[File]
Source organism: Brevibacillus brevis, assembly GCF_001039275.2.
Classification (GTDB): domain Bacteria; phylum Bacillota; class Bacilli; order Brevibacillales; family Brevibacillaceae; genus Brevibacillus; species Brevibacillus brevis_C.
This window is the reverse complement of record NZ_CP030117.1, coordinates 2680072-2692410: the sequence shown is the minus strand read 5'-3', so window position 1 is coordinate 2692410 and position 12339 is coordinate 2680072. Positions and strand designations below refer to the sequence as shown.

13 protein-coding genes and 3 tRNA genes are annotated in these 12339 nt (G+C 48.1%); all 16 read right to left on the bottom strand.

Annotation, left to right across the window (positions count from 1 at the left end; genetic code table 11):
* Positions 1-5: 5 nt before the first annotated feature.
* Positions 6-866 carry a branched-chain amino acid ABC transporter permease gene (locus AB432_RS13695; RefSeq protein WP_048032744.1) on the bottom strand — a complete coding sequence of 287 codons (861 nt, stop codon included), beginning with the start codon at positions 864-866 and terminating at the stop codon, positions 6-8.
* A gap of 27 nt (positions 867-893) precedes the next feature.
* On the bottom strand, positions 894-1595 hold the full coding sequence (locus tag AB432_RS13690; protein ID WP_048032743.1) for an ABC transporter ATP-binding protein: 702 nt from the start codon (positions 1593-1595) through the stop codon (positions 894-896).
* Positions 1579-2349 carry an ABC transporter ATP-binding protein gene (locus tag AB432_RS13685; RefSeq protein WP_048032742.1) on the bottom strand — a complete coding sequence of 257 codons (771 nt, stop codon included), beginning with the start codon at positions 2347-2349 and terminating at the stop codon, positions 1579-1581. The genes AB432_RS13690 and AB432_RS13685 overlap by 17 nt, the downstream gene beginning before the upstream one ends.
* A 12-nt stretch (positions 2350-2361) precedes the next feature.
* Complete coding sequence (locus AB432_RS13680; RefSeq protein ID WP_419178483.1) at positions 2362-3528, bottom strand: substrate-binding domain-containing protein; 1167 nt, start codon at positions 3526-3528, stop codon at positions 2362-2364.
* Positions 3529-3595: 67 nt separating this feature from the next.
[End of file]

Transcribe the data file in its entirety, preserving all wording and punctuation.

Source organism: Brevibacillus brevis, assembly GCF_001039275.2.
Classification (GTDB): domain Bacteria; phylum Bacillota; class Bacilli; order Brevibacillales; family Brevibacillaceae; genus Brevibacillus; species Brevibacillus brevis_C.
This window is the reverse complement of record NZ_CP030117.1, coordinates 2680072-2692410: the sequence shown is the minus strand read 5'-3', so window position 1 is coordinate 2692410 and position 12339 is coordinate 2680072. Positions and strand designations below refer to the sequence as shown.

13 protein-coding genes and 3 tRNA genes are annotated in these 12339 nt (G+C 48.1%); all 16 read right to left on the bottom strand.

Annotation, left to right across the window (positions count from 1 at the left end; genetic code table 11):
* Positions 1-5: 5 nt before the first annotated feature.
* Positions 6-866 carry a branched-chain amino acid ABC transporter permease gene (locus AB432_RS13695; RefSeq protein WP_048032744.1) on the bottom strand — a complete coding sequence of 287 codons (861 nt, stop codon included), beginning with the start codon at positions 864-866 and terminating at the stop codon, positions 6-8.
* A gap of 27 nt (positions 867-893) precedes the next feature.
* On the bottom strand, positions 894-1595 hold the full coding sequence (locus tag AB432_RS13690; protein ID WP_048032743.1) for an ABC transporter ATP-binding protein: 702 nt from the start codon (positions 1593-1595) through the stop codon (positions 894-896).
* Positions 1579-2349 carry an ABC transporter ATP-binding protein gene (locus tag AB432_RS13685; RefSeq protein WP_048032742.1) on the bottom strand — a complete coding sequence of 257 codons (771 nt, stop codon included), beginning with the start codon at positions 2347-2349 and terminating at the stop codon, positions 1579-1581. The genes AB432_RS13690 and AB432_RS13685 overlap by 17 nt, the downstream gene beginning before the upstream one ends.
* A 12-nt stretch (positions 2350-2361) precedes the next feature.
* Complete coding sequence (locus AB432_RS13680; RefSeq protein ID WP_419178483.1) at positions 2362-3528, bottom strand: substrate-binding domain-containing protein; 1167 nt, start codon at positions 3526-3528, stop codon at positions 2362-2364.
* Positions 3529-3595: 67 nt separating this feature from the next.